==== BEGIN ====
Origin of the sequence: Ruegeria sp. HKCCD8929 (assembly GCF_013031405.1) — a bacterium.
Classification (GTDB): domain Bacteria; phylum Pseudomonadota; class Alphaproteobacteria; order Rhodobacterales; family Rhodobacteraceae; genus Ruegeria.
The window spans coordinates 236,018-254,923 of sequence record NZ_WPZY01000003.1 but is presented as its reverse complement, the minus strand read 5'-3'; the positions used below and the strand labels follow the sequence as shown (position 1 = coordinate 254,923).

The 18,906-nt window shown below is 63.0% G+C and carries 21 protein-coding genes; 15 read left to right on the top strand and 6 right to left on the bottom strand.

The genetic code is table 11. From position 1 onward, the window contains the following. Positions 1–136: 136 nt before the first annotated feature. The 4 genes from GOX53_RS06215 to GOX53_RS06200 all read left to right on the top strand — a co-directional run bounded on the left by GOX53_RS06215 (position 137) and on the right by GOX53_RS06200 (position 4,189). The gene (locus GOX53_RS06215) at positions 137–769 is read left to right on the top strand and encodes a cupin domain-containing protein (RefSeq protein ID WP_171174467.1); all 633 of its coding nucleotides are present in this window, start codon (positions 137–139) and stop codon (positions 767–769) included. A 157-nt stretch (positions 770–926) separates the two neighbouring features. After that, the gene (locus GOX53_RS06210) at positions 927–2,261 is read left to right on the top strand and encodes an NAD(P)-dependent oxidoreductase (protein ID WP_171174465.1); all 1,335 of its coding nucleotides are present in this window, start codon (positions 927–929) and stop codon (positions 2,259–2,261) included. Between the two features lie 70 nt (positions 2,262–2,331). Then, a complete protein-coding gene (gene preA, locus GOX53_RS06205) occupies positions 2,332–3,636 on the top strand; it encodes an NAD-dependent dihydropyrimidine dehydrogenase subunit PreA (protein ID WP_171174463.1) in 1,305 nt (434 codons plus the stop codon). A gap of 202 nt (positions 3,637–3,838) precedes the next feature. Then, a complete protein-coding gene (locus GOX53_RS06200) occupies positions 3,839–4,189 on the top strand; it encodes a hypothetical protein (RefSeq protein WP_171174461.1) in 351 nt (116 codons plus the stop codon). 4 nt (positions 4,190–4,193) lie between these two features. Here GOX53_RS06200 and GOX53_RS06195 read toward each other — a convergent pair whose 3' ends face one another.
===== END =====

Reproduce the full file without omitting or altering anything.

Origin of the sequence: Ruegeria sp. HKCCD8929 (assembly GCF_013031405.1) — a bacterium.
Classification (GTDB): domain Bacteria; phylum Pseudomonadota; class Alphaproteobacteria; order Rhodobacterales; family Rhodobacteraceae; genus Ruegeria.
The window spans coordinates 236,018-254,923 of sequence record NZ_WPZY01000003.1 but is presented as its reverse complement, the minus strand read 5'-3'; the positions used below and the strand labels follow the sequence as shown (position 1 = coordinate 254,923).

The 18,906-nt window shown below is 63.0% G+C and carries 21 protein-coding genes; 15 read left to right on the top strand and 6 right to left on the bottom strand.

The genetic code is table 11. From position 1 onward, the window contains the following. Positions 1–136: 136 nt before the first annotated feature. The 4 genes from GOX53_RS06215 to GOX53_RS06200 all read left to right on the top strand — a co-directional run bounded on the left by GOX53_RS06215 (position 137) and on the right by GOX53_RS06200 (position 4,189). The gene (locus GOX53_RS06215) at positions 137–769 is read left to right on the top strand and encodes a cupin domain-containing protein (RefSeq protein ID WP_171174467.1); all 633 of its coding nucleotides are present in this window, start codon (positions 137–139) and stop codon (positions 767–769) included. A 157-nt stretch (positions 770–926) separates the two neighbouring features. After that, the gene (locus GOX53_RS06210) at positions 927–2,261 is read left to right on the top strand and encodes an NAD(P)-dependent oxidoreductase (protein ID WP_171174465.1); all 1,335 of its coding nucleotides are present in this window, start codon (positions 927–929) and stop codon (positions 2,259–2,261) included. Between the two features lie 70 nt (positions 2,262–2,331). Then, a complete protein-coding gene (gene preA, locus GOX53_RS06205) occupies positions 2,332–3,636 on the top strand; it encodes an NAD-dependent dihydropyrimidine dehydrogenase subunit PreA (protein ID WP_171174463.1) in 1,305 nt (434 codons plus the stop codon). A gap of 202 nt (positions 3,637–3,838) precedes the next feature. Then, a complete protein-coding gene (locus GOX53_RS06200) occupies positions 3,839–4,189 on the top strand; it encodes a hypothetical protein (RefSeq protein WP_171174461.1) in 351 nt (116 codons plus the stop codon). 4 nt (positions 4,190–4,193) lie between these two features. Here GOX53_RS06200 and GOX53_RS06195 read toward each other — a convergent pair whose 3' ends face one another.